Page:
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  11. I remember so well your walk through Tocil Wood last time Andrea, particularly your arch and the swing. The magic you conjured for us then through your beautiful writing and photographs is as powerful here at your return. I was sad to read of the construction site but heartened by the addition of new swings and the blackbird’s feather. Thank you for sharing the story of this wood with us, one that grows and changes but still inspires us to create and keep our vision alive 🙂

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  12. I’m late in commenting once again, but . . . There’s a gorgeous continuity and resilience to your prose and Tocil Wood itself, amid the palpable sadness. This part especially struck me with melancholy: “But the meadow is gone, replaced by the construction site for a new building.” In any case, I’m glad you were able to find some solace, some swings, a feather, and at least a remnant of the magic of Tocil Wood that you had encountered a year ago. Was/is Wordsworth a big influence on your writing (just wondering)? In any case: Pleasant journeys & happy writing, Andrea! [I love how you found hope in all this supposed progress—that’s what Popshot’s latest issue is themed. Hint, hint. 🙂 ]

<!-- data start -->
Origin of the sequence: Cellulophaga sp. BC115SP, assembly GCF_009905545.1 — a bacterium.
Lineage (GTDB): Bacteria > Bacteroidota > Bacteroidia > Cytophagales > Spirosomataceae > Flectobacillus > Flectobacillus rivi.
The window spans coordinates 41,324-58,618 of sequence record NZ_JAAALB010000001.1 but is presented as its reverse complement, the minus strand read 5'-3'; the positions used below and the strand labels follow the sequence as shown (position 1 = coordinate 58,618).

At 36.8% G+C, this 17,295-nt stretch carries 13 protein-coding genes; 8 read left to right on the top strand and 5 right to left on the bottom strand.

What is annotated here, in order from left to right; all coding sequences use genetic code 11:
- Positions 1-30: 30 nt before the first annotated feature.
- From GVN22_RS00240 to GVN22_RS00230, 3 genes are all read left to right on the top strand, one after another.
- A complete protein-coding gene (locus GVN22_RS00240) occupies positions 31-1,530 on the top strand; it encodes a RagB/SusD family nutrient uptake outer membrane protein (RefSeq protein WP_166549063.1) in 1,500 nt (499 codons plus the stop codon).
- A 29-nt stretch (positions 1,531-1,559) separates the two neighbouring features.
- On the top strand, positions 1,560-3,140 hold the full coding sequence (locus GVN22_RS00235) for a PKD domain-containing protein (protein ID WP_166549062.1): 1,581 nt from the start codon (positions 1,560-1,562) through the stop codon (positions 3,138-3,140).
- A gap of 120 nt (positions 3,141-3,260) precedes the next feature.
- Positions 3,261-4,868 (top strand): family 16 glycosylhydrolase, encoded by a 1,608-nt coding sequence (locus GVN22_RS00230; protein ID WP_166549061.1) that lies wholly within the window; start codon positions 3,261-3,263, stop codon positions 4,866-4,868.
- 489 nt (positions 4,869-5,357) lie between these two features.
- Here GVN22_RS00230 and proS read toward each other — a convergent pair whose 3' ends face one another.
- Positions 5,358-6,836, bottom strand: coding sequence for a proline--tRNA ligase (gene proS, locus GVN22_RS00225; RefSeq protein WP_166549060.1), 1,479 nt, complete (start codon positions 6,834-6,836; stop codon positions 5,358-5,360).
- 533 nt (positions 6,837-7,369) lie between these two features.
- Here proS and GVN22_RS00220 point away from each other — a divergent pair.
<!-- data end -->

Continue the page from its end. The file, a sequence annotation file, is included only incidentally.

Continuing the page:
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    • Thanks Leigh. I studied Wordsworth at college but haven’t read him since so perhaps an unconscious influence – I do remember writing an essay on the inherent paganism in one of his poems – which was really about how we lose the sense of magic as we get older. I recently bought Dorothy Wordsworth’s diaries to read. I have a story called The End of Hope, that was published once in a competition anthology, but it seemed appropriate for the theme, so I did submit it to Popshot 🙂

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      • That’s great news. I hope your hopeful piece will resonate with them. I’ve wracked my brain and I don’t have very many pieces that end in hope. Maybe some of the more ‘romance-y’ fictions I’ve written, as those always need to be HEA or HFN as far as R editors are concerned. Anyway, have a wonderful weekend; maybe out for another woodland-whimsy hike?

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      • Thanks Leigh – I think Popshot like something a little darker or with a twist, so I think you can probably look at it from a tangent. I wouldn’t call mine exactly HEA or even HFN although it has an element of hope to it – it’s probably the closest I’ll get to writing speculative fiction since it’s set in a version of the future!

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  13. Looks like a magical place Andrea, a place where stories and words come to life. You seem to thrive and write so beautifully when you discover new places. You are able to soak up the essence of that space and allow us to experience it through words. Thank you for sharing such a gorgeous place.

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  14. Your words wrap me in the magic of this place. Beautifully written. I am so glad the swing was joined by a new one. And that much of the magic remains despite the land development that his happening.